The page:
November 19, 2019 / 4:09 PM / a month ago

Fidelity’s crypto company secures New York state license

A token of the virtual currency Bitcoin is seen placed on a monitor that displays binary digits in this illustration picture, December 8, 2017. REUTERS/Dado Ruvic/Illustration

NEW YORK (Reuters) - Fidelity Digital Assets, the cryptocurrency company of Boston-based Fidelity Investments, has been granted a license by New York’s financial regulator, the company said on Tuesday.

The limited-purpose trust company charter from the New York State Department of Financial Services will allow the company to offer its cryptocurrency trading and custody services to companies based in the state, it said.

“We have experienced a high interest level from these firms and anticipate that their increased involvement in this industry would enable more activities and development across the spectrum,” the company said in a blog post.

Fidelity Digital Assets was launched in October 2018 with the aim of better serving traditional financial institutions looking to invest in cryptocurrencies such as bitcoin and ether.

The dearth of custody and other back-office services by brand-name financial companies has been one of the road blocks to more institutional investments in the new asset class.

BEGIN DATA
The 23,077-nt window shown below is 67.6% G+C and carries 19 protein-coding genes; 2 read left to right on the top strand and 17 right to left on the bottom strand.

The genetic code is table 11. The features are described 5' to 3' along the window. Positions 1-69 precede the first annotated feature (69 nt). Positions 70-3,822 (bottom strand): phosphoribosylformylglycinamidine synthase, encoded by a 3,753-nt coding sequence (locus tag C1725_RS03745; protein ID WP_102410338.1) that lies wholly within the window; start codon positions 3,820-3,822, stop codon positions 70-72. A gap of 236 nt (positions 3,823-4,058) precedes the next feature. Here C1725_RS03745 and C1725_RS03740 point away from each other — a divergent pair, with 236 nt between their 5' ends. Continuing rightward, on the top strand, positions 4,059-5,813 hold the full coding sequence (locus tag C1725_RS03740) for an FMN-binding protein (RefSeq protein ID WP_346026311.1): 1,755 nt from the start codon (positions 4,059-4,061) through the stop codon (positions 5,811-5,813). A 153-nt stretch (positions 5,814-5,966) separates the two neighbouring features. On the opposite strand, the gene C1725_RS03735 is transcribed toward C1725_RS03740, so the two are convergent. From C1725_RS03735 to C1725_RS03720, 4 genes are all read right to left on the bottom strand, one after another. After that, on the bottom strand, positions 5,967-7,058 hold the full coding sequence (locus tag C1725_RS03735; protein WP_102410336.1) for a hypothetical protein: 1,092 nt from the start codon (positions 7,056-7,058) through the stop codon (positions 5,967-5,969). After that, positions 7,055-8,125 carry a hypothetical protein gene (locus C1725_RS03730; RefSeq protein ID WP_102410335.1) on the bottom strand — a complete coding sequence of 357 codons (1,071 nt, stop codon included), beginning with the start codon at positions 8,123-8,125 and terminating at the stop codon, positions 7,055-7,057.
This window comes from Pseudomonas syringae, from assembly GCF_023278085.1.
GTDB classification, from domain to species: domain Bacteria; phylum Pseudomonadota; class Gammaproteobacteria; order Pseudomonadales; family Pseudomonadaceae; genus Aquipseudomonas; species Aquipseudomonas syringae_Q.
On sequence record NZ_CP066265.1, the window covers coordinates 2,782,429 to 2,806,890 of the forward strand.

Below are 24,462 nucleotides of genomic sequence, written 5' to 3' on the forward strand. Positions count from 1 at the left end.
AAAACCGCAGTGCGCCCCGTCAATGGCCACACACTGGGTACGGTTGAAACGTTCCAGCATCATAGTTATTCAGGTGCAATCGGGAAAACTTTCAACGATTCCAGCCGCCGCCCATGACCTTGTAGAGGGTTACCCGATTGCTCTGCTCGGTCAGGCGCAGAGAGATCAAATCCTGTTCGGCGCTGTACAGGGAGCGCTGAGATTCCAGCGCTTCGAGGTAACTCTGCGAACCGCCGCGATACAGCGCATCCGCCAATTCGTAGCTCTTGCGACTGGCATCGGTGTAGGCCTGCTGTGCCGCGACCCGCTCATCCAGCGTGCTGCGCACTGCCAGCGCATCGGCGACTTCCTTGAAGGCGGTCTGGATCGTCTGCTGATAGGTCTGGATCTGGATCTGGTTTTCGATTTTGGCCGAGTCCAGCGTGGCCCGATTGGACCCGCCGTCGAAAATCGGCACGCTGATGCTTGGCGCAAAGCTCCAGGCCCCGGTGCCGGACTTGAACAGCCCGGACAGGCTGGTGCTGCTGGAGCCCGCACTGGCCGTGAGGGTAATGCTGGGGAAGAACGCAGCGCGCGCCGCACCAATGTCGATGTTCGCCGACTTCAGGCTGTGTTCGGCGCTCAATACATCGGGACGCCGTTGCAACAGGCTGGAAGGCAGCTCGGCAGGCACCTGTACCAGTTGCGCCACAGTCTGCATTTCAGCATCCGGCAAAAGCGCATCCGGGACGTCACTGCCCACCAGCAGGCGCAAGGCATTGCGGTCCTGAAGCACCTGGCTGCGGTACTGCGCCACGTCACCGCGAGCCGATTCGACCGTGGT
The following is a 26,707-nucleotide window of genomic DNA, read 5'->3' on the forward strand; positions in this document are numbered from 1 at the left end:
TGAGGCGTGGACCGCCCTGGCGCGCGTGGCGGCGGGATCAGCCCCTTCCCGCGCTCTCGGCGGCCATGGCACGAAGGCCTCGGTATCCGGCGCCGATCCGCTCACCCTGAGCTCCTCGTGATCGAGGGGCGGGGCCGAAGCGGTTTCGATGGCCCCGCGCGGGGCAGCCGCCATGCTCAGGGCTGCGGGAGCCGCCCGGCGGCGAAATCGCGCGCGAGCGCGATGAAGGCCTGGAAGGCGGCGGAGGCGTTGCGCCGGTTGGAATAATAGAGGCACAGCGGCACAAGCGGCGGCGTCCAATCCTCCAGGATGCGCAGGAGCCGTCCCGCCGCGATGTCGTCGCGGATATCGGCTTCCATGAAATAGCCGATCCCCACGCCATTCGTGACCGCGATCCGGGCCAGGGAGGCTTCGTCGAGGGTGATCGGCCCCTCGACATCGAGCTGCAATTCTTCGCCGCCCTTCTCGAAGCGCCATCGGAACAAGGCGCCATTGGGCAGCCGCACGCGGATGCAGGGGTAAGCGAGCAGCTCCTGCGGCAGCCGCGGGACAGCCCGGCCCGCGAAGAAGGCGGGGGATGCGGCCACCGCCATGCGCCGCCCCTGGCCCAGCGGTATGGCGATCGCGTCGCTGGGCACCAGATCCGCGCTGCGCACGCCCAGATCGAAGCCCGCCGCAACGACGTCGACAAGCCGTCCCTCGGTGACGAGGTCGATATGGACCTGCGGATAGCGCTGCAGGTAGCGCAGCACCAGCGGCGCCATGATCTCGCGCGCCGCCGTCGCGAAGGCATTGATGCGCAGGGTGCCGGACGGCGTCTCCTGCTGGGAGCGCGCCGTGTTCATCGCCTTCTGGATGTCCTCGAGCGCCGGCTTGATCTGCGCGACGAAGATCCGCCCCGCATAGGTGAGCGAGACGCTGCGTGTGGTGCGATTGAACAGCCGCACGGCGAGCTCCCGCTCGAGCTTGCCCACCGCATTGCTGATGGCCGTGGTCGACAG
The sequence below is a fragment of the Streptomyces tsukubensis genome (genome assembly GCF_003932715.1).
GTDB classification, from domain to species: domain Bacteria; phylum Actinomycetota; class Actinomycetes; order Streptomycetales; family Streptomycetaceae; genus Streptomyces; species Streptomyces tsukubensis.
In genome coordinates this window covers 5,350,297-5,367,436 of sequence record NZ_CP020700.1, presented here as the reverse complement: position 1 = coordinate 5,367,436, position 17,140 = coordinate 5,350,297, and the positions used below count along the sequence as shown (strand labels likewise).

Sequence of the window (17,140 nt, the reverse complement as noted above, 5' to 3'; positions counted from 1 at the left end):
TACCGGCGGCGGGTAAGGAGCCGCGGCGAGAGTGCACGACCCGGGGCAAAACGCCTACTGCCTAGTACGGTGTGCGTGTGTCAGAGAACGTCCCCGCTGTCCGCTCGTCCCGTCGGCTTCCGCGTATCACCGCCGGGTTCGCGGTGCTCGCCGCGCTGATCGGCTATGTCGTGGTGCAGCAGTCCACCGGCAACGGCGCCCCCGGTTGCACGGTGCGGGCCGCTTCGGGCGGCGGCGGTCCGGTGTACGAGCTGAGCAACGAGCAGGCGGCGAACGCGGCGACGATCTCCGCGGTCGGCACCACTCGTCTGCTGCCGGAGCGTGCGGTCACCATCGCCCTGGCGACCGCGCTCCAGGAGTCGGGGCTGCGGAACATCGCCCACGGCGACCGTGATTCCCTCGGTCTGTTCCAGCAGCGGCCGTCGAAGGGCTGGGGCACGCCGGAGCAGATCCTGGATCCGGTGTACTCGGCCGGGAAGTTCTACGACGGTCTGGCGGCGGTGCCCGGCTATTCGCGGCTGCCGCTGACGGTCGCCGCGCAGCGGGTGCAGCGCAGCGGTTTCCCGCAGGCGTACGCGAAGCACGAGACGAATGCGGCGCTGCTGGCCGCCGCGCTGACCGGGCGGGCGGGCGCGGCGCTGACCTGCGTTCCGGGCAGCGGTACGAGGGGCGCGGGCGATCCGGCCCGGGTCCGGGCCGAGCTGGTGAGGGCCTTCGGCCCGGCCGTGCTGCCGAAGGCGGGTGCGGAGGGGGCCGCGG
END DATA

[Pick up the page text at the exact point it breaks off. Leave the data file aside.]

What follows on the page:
Demand for digital currencies has been shifting since the company’s launch, Tom Jessop, president of Fidelity Digital Assets, said in an interview.

“We are seeing strong demand and greater diversity of client types,” Jessop said. “There are more traditional investors. When we started it was crypto funds and hedge funds.”

Other large financial companies have started offering cryptocurrency products and services, including Intercontinental Exchange Inc (ICE.N), the owner of the New York Stock Exchange, and CME Group Inc (CME.O).

Over the next year Fidelity Digital Assets plans to start offering its services for other types of cryptocurrencies and is considering opportunities overseas, Jessop said.

Reporting by John McCrank and Anna Irrera; Editing by Matthew Lewis

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